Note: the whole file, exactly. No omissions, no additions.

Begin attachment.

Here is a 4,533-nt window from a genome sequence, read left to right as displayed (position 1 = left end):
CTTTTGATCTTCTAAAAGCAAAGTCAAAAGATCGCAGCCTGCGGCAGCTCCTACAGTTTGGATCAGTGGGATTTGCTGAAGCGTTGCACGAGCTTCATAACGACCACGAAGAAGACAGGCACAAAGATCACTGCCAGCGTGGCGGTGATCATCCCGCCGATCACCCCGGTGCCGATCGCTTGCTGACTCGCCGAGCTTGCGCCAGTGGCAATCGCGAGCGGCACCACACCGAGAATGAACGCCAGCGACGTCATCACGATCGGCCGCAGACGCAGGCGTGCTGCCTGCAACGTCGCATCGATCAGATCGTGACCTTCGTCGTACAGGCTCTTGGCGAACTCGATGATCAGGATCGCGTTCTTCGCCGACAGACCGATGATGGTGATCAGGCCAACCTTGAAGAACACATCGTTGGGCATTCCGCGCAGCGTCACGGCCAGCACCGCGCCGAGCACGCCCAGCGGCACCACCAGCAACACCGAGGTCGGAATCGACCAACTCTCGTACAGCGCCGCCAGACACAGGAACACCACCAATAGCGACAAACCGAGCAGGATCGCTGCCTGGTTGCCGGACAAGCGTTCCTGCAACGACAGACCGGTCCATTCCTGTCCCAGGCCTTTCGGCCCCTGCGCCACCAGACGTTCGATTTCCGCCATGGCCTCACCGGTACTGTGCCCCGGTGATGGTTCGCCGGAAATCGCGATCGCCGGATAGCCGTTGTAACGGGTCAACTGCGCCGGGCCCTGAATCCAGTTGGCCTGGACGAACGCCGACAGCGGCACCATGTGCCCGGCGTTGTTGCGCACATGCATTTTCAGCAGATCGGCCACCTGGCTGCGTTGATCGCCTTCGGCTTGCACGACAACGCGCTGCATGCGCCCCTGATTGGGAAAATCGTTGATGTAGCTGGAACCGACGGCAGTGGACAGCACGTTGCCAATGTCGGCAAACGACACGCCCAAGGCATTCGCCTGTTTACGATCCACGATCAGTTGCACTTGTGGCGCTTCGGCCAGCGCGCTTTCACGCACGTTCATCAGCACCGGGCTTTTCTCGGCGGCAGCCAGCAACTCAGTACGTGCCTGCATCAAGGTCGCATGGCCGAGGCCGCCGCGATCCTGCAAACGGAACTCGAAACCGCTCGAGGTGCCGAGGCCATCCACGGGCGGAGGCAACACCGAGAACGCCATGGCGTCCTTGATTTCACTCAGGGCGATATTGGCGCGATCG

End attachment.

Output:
Here is a 4,533-nt window from a genome sequence, read left to right as displayed (position 1 = left end):
CTTTTGATCTTCTAAAAGCAAAGTCAAAAGATCGCAGCCTGCGGCAGCTCCTACAGTTTGGATCAGTGGGATTTGCTGAAGCGTTGCACGAGCTTCATAACGACCACGAAGAAGACAGGCACAAAGATCACTGCCAGCGTGGCGGTGATCATCCCGCCGATCACCCCGGTGCCGATCGCTTGCTGACTCGCCGAGCTTGCGCCAGTGGCAATCGCGAGCGGCACCACACCGAGAATGAACGCCAGCGACGTCATCACGATCGGCCGCAGACGCAGGCGTGCTGCCTGCAACGTCGCATCGATCAGATCGTGACCTTCGTCGTACAGGCTCTTGGCGAACTCGATGATCAGGATCGCGTTCTTCGCCGACAGACCGATGATGGTGATCAGGCCAACCTTGAAGAACACATCGTTGGGCATTCCGCGCAGCGTCACGGCCAGCACCGCGCCGAGCACGCCCAGCGGCACCACCAGCAACACCGAGGTCGGAATCGACCAACTCTCGTACAGCGCCGCCAGACACAGGAACACCACCAATAGCGACAAACCGAGCAGGATCGCTGCCTGGTTGCCGGACAAGCGTTCCTGCAACGACAGACCGGTCCATTCCTGTCCCAGGCCTTTCGGCCCCTGCGCCACCAGACGTTCGATTTCCGCCATGGCCTCACCGGTACTGTGCCCCGGTGATGGTTCGCCGGAAATCGCGATCGCCGGATAGCCGTTGTAACGGGTCAACTGCGCCGGGCCCTGAATCCAGTTGGCCTGGACGAACGCCGACAGCGGCACCATGTGCCCGGCGTTGTTGCGCACATGCATTTTCAGCAGATCGGCCACCTGGCTGCGTTGATCGCCTTCGGCTTGCACGACAACGCGCTGCATGCGCCCCTGATTGGGAAAATCGTTGATGTAGCTGGAACCGACGGCAGTGGACAGCACGTTGCCAATGTCGGCAAACGACACGCCCAAGGCATTCGCCTGTTTACGATCCACGATCAGTTGCACTTGTGGCGCTTCGGCCAGCGCGCTTTCACGCACGTTCATCAGCACCGGGCTTTTCTCGGCGGCAGCCAGCAACTCAGTACGTGCCTGCATCAAGGTCGCATGGCCGAGGCCGCCGCGATCCTGCAAACGGAACTCGAAACCGCTCGAGGTGCCGAGGCCATCCACGGGCGGAGGCAACACCGAGAACGCCATGGCGTCCTTGATTTCACTCAGGGCGATATTGGCGCGATCG